He now would describe consciousness as a phenomenon of itself and says his experience reflects the philosophy of the great physicist Sir James Jeans that the human brain is a filter that dulls down our consciousness. Jeans wrote in 1922: ‘The Universe begins to look more like a great thought than like a great machine. Mind no longer appears to be an accidental intruder into the realm of matter... we ought rather hail it as the creator and governor of the realm of matter.’
Dr. Alexander asserts “No neuroscientist on earth has even given the first sentence to explain how the physical brain might create consciousness”. Research into NDEs of cardiac arrest survivors by Pim Van Lommel (Cardiologist) and Peter Fenwick (Neuropsychiatrist) have demonstrated that NDEs of this nature occur during a period of clinical death when both heart and brain have ‘flat-lined’ and therefore there cannot be any brain function. This would mean that experiences and memories of the NDEs are not created by the brain, but outside of the brain, and this suggests that human consciousness exists independently of human life.
Where do dreams come from?
The dictionary meaning of dream is: a series of events or images that happen in your mind when you are sleeping. Much of our dreaming occurs during the Rapid Eye Movement (REM) phase of the ninety-minute sleep cycle. The REM phase lengthens throughout the four or five sleep cycles that most adults have during sleep. On average adults spend 25% of their sleep in REM.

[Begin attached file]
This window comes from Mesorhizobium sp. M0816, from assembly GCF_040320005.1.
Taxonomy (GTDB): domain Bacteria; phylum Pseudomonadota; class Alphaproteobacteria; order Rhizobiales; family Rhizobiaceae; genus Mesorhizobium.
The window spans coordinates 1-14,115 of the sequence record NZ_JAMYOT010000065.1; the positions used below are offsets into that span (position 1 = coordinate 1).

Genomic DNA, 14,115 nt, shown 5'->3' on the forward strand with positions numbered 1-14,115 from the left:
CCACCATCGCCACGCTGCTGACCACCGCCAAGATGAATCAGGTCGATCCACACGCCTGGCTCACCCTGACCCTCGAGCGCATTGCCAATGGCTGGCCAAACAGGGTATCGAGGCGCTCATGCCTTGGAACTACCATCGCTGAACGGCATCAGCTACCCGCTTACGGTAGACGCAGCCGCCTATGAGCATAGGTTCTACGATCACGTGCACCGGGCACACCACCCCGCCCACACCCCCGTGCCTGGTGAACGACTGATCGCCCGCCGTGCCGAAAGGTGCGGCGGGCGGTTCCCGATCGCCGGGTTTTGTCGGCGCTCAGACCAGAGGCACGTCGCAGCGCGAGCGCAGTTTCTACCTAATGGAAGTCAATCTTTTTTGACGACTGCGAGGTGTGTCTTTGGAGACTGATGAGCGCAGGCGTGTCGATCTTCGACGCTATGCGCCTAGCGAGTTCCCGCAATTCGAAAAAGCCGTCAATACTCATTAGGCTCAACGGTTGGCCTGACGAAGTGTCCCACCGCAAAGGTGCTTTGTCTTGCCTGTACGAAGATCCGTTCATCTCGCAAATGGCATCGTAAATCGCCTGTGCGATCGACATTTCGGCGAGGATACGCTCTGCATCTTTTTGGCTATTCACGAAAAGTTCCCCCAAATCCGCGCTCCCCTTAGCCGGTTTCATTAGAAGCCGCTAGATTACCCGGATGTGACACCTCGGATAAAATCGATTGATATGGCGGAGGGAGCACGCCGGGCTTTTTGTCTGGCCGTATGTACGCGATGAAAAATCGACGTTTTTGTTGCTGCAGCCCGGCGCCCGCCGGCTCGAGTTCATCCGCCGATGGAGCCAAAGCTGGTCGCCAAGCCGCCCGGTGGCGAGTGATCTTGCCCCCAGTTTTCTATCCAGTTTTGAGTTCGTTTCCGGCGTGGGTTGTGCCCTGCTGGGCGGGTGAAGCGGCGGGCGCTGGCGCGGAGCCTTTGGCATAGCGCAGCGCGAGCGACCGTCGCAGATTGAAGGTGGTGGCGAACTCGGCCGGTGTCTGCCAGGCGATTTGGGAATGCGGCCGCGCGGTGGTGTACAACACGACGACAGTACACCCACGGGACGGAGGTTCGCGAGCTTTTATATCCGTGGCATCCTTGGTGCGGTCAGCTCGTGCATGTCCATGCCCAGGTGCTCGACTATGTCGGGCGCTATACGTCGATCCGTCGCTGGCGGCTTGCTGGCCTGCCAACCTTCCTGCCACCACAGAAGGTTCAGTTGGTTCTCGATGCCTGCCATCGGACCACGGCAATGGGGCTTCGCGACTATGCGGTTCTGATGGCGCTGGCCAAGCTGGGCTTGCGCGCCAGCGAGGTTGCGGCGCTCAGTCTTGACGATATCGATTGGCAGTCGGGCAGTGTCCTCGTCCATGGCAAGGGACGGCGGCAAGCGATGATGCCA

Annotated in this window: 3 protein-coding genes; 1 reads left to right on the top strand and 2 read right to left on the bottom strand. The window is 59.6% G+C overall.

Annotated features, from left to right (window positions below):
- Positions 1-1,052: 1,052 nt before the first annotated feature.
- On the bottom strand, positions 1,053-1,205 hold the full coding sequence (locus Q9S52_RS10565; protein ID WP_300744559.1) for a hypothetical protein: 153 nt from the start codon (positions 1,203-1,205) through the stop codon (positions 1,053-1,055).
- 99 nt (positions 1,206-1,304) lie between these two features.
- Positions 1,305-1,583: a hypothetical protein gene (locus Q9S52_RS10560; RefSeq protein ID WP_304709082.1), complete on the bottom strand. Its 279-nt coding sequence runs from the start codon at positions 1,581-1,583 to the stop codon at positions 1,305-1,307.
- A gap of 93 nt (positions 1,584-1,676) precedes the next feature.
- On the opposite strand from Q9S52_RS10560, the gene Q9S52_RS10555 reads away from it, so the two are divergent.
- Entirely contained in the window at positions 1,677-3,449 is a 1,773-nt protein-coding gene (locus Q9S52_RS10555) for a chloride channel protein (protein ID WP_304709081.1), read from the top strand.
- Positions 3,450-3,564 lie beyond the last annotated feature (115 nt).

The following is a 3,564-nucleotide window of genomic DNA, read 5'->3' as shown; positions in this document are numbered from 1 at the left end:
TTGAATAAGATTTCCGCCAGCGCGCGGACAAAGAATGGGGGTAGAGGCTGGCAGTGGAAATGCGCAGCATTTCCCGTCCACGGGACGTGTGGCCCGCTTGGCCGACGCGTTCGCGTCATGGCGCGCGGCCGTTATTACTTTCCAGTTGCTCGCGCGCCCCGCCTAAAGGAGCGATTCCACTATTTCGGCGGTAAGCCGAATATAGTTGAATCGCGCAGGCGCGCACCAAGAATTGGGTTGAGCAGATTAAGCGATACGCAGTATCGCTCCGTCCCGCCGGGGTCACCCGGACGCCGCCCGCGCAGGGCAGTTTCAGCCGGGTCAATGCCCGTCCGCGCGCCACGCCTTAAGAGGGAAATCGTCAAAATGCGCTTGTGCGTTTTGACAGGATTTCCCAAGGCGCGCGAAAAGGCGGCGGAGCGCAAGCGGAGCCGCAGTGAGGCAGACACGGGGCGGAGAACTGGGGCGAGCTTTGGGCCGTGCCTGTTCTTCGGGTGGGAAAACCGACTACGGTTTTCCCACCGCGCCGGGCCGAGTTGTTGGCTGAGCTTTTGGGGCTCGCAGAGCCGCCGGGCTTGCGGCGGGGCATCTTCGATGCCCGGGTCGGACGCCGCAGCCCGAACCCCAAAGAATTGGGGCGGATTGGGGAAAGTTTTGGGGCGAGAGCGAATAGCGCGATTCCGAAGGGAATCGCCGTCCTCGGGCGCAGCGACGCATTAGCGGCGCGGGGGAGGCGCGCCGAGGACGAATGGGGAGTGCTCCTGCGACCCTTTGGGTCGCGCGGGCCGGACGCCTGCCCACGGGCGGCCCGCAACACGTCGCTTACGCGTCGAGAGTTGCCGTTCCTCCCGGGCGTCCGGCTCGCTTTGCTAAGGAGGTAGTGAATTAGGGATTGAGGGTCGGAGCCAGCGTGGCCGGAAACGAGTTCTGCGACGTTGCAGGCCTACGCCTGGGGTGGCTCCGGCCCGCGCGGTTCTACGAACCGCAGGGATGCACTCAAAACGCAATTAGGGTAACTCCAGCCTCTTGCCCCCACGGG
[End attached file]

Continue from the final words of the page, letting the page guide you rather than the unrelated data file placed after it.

Some dreams are said to be ‘more real than real’, these are what dream-work writers such as Marc Iain Barasch call ‘Big Dreams’ or ‘Healing Dreams’ (Barasch 2000). NDErs also report that their experiences were ‘more real than real’. Some NDErs, including Dr. Alexander, report that in comparison ‘real life now seems more like a dream’ (Alexander 2014). These reports could suggest that the experience of big dreams and NDEs may happen in the same realm. This view would be consistent with many religions and cultures that have a tradition that God speaks through dreams. But where is that realm?
Neuroscientists, using MRI scans taken during REM and NREM sleep, have mapped the areas of the brain that are active during dreaming and those areas that are dulled down. Dr. Deirdre Barrett, editor of the Scientific Journal ‘Dreaming’, reports that the pre-frontal cortex, which deals with logic and censorship, is dulled during dreaming and the secondary visual cortex, that activates visual imagination, is very active allowing the dreamer to accept pretty weird things as really happening during their dream. This also means that creative problem solving can occur during dreams because the dreamers’ prejudices and strongly held beliefs are suspended for the time being and the dream can offer a solution that is outside the square (Barrett 2016).